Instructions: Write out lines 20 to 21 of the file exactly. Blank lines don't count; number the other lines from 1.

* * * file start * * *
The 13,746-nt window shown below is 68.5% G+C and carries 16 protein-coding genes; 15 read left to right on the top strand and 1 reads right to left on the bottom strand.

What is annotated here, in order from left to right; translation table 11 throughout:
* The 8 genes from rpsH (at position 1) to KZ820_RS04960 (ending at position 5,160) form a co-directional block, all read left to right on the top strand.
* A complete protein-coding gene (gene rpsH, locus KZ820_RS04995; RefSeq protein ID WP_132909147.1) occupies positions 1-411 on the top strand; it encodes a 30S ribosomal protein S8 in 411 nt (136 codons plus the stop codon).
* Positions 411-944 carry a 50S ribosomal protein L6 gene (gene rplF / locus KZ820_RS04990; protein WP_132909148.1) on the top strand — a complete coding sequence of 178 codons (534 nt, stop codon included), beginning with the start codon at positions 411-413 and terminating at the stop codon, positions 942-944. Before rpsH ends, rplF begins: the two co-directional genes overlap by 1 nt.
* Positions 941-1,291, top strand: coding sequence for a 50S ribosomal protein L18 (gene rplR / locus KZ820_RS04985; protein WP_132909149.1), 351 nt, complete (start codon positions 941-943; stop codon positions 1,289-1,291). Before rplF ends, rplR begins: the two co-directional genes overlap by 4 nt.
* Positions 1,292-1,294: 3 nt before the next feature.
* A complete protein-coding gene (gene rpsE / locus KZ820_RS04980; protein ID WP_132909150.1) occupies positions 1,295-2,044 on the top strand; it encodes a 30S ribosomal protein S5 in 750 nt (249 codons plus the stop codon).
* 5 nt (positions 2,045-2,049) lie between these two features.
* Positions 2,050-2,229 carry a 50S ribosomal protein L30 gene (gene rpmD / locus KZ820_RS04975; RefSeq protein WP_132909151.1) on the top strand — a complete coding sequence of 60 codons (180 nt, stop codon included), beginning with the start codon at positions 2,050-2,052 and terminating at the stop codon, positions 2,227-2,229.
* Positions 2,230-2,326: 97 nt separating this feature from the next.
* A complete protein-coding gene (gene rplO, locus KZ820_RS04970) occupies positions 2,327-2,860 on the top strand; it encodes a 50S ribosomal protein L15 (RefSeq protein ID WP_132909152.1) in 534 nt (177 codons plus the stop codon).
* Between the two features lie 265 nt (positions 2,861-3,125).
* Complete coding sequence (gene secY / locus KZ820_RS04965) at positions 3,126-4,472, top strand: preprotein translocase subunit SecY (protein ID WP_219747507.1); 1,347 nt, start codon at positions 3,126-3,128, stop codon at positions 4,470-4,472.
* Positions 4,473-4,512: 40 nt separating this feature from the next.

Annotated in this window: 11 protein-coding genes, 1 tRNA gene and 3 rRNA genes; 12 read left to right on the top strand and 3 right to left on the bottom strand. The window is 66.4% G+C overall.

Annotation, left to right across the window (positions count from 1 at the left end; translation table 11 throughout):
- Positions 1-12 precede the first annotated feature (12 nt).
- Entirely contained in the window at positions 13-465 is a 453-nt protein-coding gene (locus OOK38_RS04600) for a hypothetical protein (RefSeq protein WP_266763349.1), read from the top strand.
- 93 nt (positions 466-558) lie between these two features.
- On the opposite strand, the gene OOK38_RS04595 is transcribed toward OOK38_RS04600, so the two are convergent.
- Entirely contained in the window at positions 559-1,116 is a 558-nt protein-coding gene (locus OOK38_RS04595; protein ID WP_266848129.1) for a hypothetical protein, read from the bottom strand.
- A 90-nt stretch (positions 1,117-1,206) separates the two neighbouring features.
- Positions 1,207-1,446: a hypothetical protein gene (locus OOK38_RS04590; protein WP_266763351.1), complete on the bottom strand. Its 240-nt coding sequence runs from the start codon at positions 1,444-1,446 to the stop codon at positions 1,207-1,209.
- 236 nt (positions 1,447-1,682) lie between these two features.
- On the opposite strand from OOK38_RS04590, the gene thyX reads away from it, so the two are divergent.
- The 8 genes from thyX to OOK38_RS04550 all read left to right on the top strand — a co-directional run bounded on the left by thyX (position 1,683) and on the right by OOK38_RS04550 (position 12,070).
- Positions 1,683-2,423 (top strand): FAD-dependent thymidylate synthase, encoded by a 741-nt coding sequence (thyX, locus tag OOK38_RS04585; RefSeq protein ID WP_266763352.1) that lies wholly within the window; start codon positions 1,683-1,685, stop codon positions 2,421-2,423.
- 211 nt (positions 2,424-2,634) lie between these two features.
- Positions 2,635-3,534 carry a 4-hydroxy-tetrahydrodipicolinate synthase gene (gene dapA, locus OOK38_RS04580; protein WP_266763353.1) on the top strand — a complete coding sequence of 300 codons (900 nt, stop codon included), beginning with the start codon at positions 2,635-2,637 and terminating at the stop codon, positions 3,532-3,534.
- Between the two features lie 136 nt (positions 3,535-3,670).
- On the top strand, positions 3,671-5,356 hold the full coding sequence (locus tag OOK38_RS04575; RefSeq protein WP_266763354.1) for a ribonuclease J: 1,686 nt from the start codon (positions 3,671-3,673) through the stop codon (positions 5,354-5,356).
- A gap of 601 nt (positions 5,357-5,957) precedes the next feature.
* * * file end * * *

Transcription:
- 93 nt (positions 466-558) lie between these two features.
- On the opposite strand, the gene OOK38_RS04595 is transcribed toward OOK38_RS04600, so the two are convergent.